Hamza’s First Fast starts out a bit wordy as the author tries to explain what Ramadan is and who is required to fast and why, before getting to the actual story line of the book. The premise that Hamza’s siblings are fasting and that Hamza doesn’t know why or that it is Ramadan is a little questionable to me, but I doubt most 2-6 year olds are as cynical as I am. Once the story gets going, however, the amount of text on the page drastically decreases to fit the younger demographic and the point of the book is charmingly exposed.
Hamza understands that he doesn’t “have” to fast, but decides he “wants” to try. He prays with his dad, his sister helps him to understand how fortunate he is to have food, he goes outside to play, and he even tries to get lost in some video games. But, it still isn’t time to break his fast and he is hungry! As his frustration mounts he decides to sneak a cookie, but when he gets it, he will have to decide to eat it or not.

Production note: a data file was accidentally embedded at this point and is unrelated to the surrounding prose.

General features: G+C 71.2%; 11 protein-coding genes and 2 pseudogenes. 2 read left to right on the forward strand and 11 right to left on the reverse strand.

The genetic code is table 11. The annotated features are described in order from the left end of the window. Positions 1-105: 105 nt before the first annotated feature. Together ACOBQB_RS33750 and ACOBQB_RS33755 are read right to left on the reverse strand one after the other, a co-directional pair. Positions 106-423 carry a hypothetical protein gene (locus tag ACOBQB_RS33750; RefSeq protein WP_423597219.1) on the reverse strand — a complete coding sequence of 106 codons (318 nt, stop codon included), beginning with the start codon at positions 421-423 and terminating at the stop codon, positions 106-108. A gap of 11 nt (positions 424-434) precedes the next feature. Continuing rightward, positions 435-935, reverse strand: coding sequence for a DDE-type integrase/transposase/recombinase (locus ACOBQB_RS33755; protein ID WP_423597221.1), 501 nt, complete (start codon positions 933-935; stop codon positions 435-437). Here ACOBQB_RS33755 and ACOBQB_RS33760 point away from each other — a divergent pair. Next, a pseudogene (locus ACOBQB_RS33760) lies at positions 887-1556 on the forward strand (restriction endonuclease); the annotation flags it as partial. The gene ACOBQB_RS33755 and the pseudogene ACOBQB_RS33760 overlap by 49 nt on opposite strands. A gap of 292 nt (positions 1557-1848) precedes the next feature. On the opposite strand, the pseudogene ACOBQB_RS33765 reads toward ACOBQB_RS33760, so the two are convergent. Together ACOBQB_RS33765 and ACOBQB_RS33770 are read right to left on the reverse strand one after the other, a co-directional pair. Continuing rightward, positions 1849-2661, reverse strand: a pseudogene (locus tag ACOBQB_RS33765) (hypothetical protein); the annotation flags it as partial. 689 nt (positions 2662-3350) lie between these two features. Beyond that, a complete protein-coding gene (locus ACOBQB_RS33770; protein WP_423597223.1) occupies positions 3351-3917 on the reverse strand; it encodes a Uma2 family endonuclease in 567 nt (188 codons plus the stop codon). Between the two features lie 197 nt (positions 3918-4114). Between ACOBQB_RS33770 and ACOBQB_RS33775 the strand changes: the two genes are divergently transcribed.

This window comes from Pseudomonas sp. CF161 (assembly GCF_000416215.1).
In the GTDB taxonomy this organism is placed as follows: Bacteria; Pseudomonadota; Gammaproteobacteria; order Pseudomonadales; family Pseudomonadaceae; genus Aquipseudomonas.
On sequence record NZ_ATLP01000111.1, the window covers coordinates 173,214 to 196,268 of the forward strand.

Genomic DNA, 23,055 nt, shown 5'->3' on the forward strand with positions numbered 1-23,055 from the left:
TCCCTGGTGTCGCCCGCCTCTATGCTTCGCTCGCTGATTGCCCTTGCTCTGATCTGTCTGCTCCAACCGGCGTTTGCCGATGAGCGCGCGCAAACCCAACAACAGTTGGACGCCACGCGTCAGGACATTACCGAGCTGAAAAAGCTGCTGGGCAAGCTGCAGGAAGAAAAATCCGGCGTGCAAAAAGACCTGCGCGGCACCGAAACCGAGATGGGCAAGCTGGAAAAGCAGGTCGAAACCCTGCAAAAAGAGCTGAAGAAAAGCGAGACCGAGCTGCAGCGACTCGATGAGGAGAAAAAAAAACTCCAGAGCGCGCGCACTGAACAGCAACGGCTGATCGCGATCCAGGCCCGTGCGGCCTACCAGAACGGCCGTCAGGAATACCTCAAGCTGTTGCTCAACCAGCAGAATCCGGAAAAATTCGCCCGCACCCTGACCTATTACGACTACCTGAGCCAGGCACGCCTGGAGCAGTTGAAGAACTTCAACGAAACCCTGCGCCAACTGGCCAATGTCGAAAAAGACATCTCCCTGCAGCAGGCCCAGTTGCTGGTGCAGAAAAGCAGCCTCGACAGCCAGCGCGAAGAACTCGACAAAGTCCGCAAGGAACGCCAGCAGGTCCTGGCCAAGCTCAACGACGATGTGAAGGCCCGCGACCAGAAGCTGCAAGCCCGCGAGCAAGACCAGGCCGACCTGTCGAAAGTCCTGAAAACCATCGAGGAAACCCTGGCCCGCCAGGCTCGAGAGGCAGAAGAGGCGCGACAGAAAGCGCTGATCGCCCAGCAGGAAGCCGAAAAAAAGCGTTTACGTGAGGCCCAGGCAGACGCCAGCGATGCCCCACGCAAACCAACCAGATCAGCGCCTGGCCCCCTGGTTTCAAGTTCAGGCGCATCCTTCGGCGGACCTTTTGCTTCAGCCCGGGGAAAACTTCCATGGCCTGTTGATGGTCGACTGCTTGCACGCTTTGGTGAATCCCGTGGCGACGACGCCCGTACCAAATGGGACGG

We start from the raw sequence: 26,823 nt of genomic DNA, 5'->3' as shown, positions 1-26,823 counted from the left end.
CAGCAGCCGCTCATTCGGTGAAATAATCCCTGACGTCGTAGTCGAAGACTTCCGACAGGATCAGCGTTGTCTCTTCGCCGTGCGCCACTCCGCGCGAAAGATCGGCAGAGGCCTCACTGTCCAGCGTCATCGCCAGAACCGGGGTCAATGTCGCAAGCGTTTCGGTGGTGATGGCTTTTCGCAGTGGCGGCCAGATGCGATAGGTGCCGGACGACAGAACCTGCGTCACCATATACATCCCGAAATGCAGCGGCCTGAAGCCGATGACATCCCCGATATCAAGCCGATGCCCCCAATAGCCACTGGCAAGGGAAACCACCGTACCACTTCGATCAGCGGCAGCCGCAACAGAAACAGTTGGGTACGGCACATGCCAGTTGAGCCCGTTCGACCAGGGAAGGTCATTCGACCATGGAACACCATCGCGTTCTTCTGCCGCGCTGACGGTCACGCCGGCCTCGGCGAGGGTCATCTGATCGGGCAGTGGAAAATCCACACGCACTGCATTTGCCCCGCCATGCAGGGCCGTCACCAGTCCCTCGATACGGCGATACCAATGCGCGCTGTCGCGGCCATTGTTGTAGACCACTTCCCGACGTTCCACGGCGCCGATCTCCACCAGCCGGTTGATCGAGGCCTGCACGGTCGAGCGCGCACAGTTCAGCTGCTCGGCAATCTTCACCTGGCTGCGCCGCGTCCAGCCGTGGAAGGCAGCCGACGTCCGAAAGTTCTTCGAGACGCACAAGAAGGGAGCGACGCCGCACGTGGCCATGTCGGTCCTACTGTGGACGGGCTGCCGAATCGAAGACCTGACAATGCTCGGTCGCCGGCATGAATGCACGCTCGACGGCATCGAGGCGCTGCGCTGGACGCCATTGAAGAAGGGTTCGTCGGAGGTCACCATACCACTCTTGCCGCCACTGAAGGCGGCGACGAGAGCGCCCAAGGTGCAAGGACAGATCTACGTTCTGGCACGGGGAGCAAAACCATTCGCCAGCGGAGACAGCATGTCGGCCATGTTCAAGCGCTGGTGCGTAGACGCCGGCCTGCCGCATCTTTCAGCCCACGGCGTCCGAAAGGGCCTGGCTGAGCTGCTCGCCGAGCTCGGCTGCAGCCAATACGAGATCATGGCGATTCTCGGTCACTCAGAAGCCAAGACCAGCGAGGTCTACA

I like that it is realistic that fasting for kids is hard, and can be really frustrating. It still encourages them to try, and the family members support him which is nice. It also stays positive framing it that Allah will be pleased if he fasts, not that Allah will be disappointed if he eats the cookie. Overall, there isn’t much religious rationale for why we fast and the Islamic traditions celebrated as the book stays on age level in what Hamza does. This leaves the door open for discussion, lessons, insights, and interpretation, but does not weigh the book down with it.
Perseverance is the theme of the story and that it feels good to do something hard.